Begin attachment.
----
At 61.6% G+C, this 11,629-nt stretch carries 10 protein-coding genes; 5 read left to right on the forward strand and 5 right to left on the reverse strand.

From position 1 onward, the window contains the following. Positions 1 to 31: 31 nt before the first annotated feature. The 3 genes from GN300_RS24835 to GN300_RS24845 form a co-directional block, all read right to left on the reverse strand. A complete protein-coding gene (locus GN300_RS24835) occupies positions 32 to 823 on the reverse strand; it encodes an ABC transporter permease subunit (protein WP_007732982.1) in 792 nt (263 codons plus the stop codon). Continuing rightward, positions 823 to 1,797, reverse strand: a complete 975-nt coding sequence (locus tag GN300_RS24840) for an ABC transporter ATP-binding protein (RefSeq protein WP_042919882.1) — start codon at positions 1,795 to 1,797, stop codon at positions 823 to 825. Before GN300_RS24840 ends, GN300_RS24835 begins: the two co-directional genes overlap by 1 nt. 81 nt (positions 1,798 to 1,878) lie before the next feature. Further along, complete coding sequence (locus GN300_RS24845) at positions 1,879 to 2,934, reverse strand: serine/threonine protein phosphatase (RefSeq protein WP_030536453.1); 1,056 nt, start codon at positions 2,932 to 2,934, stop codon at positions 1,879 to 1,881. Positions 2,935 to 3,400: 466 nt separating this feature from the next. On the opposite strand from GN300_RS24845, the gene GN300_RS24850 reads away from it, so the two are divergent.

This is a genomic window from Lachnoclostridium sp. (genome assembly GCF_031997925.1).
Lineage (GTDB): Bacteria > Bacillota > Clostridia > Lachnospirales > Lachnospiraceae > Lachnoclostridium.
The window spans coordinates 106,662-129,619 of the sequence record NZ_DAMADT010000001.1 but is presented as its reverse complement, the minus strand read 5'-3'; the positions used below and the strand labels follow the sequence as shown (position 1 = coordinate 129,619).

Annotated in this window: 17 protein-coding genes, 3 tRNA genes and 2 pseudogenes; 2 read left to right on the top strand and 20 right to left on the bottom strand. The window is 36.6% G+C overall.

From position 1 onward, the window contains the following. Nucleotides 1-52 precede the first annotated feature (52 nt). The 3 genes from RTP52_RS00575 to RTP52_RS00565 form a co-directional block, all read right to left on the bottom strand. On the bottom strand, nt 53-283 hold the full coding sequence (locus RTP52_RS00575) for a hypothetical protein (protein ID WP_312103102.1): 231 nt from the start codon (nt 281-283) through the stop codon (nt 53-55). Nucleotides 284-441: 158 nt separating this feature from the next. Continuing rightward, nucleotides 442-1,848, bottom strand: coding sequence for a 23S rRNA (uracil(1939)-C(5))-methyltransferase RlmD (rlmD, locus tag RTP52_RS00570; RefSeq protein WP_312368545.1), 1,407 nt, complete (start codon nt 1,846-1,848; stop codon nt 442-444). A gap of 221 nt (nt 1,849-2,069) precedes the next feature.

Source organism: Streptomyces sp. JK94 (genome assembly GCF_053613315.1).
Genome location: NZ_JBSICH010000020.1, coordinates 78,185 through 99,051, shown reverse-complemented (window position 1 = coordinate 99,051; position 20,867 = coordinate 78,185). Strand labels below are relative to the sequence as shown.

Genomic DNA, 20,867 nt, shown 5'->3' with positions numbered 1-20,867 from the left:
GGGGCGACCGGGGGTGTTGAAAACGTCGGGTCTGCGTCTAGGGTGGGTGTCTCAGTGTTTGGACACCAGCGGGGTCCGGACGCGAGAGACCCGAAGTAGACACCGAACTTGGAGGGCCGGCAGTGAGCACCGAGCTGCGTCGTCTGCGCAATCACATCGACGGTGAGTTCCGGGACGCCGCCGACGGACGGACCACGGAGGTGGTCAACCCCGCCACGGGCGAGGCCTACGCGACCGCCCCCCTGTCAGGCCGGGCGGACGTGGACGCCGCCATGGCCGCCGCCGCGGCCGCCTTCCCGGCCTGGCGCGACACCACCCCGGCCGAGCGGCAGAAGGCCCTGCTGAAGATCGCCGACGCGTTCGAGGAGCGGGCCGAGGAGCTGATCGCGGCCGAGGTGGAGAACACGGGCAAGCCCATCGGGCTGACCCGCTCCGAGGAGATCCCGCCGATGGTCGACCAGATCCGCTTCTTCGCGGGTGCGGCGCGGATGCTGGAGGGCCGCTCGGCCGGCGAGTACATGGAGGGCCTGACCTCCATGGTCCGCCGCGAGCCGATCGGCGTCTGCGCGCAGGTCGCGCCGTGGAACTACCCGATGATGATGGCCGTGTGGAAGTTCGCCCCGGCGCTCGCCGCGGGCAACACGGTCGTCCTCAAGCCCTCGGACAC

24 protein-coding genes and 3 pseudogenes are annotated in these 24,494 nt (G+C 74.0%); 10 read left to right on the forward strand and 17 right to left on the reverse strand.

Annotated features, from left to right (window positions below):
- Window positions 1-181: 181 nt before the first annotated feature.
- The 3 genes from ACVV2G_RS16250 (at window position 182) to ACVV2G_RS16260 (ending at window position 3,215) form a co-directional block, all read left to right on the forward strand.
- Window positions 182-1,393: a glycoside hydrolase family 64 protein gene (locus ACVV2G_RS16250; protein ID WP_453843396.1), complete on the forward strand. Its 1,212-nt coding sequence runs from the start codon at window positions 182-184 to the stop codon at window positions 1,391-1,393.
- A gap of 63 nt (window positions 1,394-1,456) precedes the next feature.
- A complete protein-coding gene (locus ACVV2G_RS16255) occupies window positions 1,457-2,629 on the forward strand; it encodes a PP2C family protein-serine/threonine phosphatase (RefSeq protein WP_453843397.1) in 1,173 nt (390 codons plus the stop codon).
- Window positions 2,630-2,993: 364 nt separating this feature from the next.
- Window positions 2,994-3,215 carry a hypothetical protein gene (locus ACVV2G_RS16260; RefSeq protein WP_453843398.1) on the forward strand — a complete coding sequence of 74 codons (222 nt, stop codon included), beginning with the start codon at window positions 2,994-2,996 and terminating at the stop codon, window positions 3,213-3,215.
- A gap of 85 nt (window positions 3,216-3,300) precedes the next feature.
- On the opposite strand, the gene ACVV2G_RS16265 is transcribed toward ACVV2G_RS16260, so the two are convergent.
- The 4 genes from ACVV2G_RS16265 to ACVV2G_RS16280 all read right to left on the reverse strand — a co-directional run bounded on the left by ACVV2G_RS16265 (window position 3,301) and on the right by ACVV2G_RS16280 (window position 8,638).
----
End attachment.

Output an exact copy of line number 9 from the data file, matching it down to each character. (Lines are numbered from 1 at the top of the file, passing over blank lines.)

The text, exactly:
Genome location: NZ_JBSICH010000020.1, coordinates 78,185 through 99,051, shown reverse-complemented (window position 1 = coordinate 99,051; position 20,867 = coordinate 78,185). Strand labels below are relative to the sequence as shown.